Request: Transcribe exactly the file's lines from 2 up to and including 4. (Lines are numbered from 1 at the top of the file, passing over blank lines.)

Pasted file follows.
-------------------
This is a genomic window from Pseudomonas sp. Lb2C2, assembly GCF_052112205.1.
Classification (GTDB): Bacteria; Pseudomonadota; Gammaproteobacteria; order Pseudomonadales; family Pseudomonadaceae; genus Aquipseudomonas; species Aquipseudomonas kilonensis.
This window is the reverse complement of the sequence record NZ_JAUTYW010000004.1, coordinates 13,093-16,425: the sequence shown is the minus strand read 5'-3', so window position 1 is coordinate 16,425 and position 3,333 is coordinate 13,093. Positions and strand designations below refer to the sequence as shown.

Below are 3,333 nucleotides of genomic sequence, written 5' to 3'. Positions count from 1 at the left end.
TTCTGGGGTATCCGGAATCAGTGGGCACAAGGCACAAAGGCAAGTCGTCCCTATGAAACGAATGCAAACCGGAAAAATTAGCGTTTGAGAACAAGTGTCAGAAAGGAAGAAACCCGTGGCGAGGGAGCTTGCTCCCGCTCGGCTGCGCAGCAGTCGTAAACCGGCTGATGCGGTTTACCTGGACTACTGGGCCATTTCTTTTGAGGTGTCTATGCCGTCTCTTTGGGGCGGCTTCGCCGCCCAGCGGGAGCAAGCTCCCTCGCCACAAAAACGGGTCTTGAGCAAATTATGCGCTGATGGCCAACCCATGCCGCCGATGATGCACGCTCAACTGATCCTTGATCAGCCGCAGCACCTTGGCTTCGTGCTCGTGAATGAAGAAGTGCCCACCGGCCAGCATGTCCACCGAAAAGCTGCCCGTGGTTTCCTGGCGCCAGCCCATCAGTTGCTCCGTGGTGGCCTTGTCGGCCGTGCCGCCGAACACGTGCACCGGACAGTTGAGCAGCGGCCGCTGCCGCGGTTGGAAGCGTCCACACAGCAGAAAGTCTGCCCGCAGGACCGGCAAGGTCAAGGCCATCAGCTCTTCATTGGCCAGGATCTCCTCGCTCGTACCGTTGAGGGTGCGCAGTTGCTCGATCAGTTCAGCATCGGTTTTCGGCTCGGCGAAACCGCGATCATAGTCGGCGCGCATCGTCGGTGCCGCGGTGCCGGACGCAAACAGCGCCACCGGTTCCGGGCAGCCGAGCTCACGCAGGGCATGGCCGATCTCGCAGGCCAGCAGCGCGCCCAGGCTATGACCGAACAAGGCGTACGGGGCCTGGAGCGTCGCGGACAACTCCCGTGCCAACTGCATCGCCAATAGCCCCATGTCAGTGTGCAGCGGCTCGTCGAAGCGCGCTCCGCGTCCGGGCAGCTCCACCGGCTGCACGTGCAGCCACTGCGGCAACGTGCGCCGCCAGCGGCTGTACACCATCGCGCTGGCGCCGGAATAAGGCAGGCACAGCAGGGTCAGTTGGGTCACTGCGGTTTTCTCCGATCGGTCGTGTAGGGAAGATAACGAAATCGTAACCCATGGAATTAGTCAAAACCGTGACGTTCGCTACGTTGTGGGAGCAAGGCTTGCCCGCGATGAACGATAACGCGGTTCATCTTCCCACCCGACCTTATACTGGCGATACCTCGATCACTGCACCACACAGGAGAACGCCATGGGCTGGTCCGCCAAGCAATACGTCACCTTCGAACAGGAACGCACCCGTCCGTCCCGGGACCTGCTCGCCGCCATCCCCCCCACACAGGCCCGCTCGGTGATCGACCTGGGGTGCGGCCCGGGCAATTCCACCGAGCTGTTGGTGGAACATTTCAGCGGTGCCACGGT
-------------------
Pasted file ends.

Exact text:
Classification (GTDB): Bacteria; Pseudomonadota; Gammaproteobacteria; order Pseudomonadales; family Pseudomonadaceae; genus Aquipseudomonas; species Aquipseudomonas kilonensis.
This window is the reverse complement of the sequence record NZ_JAUTYW010000004.1, coordinates 13,093-16,425: the sequence shown is the minus strand read 5'-3', so window position 1 is coordinate 16,425 and position 3,333 is coordinate 13,093. Positions and strand designations below refer to the sequence as shown.

Below are 3,333 nucleotides of genomic sequence, written 5' to 3'. Positions count from 1 at the left end.